Preeclampsia is a heterogeneous and complex disease associated with rising morbidity and mortality in pregnant women and newborns in the US. Early recognition of patients at risk is a pressing clinical need to reduce the risk of adverse outcomes. We assessed whether information routinely collected in electronic medical records (EMR) could enhance the prediction of preeclampsia risk beyond what is achieved in standard of care assessments. We developed a digital phenotyping algorithm to curate 108,557 pregnancies from EMRs across the Mount Sinai Health System, accurately reconstructing pregnancy journeys and normalizing these journeys across different hospital EMR systems. We then applied machine learning approaches to a training dataset (N = 60,879) to construct predictive models of preeclampsia across three major pregnancy time periods (ante-, intra-, and postpartum). The resulting models predicted preeclampsia with high accuracy across the different pregnancy periods, with areas under the receiver operating characteristic curves (AUC) of 0.92, 0.82, and 0.89 at 37 gestational weeks, intrapartum and postpartum, respectively. We observed comparable performance in two independent patient cohorts. While our machine learning approach identified known risk factors of preeclampsia (such as blood pressure, weight, and maternal age), it also identified other potential risk factors, such as complete blood count related characteristics for the antepartum period. Our model not only has utility for earlier identification of patients at risk for preeclampsia, but given the prediction accuracy exceeds what is currently achieved in clinical practice, our model provides a path for promoting personalized precision therapeutic strategies for patients at risk.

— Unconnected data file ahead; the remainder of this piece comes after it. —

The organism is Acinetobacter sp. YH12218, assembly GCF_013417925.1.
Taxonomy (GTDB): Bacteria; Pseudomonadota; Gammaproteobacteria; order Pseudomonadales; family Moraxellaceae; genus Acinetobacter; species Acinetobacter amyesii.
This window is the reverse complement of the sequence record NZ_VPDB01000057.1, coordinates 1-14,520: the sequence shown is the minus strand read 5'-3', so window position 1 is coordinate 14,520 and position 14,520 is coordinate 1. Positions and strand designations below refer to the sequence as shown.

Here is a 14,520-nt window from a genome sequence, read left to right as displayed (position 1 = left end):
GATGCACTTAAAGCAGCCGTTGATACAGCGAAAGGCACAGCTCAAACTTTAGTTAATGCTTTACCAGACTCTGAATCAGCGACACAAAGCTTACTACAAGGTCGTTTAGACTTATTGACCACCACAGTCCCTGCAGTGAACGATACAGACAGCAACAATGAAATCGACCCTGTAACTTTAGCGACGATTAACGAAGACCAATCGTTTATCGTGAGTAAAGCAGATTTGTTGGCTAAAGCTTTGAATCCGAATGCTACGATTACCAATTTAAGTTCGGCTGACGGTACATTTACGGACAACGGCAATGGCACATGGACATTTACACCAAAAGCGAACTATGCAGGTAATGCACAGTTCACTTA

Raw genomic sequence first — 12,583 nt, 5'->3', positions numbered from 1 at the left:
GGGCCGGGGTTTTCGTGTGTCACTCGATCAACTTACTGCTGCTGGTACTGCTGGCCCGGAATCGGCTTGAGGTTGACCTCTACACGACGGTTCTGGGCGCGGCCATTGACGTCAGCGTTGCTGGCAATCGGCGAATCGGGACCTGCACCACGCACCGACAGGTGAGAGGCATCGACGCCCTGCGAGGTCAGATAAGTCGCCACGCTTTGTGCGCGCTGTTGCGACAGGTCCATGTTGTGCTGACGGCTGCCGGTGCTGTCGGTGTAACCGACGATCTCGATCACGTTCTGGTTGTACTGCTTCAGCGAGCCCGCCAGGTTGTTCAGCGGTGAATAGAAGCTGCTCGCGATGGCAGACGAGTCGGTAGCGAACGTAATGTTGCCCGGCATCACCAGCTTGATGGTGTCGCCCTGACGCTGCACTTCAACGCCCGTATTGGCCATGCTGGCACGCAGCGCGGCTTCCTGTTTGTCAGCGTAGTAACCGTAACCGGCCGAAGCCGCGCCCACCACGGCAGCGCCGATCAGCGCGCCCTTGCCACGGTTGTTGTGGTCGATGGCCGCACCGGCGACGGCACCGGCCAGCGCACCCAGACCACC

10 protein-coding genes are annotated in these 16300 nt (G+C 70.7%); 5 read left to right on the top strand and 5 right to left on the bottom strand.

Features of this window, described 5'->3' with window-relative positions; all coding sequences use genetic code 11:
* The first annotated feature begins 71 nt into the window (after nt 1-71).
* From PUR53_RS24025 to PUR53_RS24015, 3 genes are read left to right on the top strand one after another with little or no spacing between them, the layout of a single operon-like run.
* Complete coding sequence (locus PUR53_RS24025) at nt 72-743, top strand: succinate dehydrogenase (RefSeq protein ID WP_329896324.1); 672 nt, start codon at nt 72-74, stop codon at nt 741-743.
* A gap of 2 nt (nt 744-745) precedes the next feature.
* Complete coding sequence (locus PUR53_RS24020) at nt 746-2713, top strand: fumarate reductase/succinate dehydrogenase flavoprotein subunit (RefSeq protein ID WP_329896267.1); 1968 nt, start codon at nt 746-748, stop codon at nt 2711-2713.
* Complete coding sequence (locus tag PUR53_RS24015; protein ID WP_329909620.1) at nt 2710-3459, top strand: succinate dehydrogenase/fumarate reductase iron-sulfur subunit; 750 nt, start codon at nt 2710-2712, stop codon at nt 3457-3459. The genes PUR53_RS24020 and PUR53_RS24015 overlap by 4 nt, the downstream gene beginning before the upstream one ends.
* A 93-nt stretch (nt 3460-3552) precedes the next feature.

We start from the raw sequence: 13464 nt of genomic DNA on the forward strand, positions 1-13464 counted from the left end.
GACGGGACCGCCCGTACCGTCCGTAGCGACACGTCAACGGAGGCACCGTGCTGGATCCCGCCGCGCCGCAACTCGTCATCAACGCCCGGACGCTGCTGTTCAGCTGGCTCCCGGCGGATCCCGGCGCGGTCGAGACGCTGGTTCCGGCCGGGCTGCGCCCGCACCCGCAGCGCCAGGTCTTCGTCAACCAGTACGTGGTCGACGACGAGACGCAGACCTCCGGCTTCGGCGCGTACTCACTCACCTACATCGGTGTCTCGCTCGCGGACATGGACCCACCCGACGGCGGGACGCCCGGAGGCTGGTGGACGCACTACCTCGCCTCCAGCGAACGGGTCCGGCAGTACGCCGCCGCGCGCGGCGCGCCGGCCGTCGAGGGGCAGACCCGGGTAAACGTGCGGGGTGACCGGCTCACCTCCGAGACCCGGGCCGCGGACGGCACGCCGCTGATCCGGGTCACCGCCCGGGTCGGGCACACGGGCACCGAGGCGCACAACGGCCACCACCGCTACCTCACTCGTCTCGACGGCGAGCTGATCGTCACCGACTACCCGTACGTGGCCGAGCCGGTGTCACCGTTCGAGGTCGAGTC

Original languageEnglish
Article number68
Journalnpj Digital Medicine
Issue number1
StatePublished - Dec 2022


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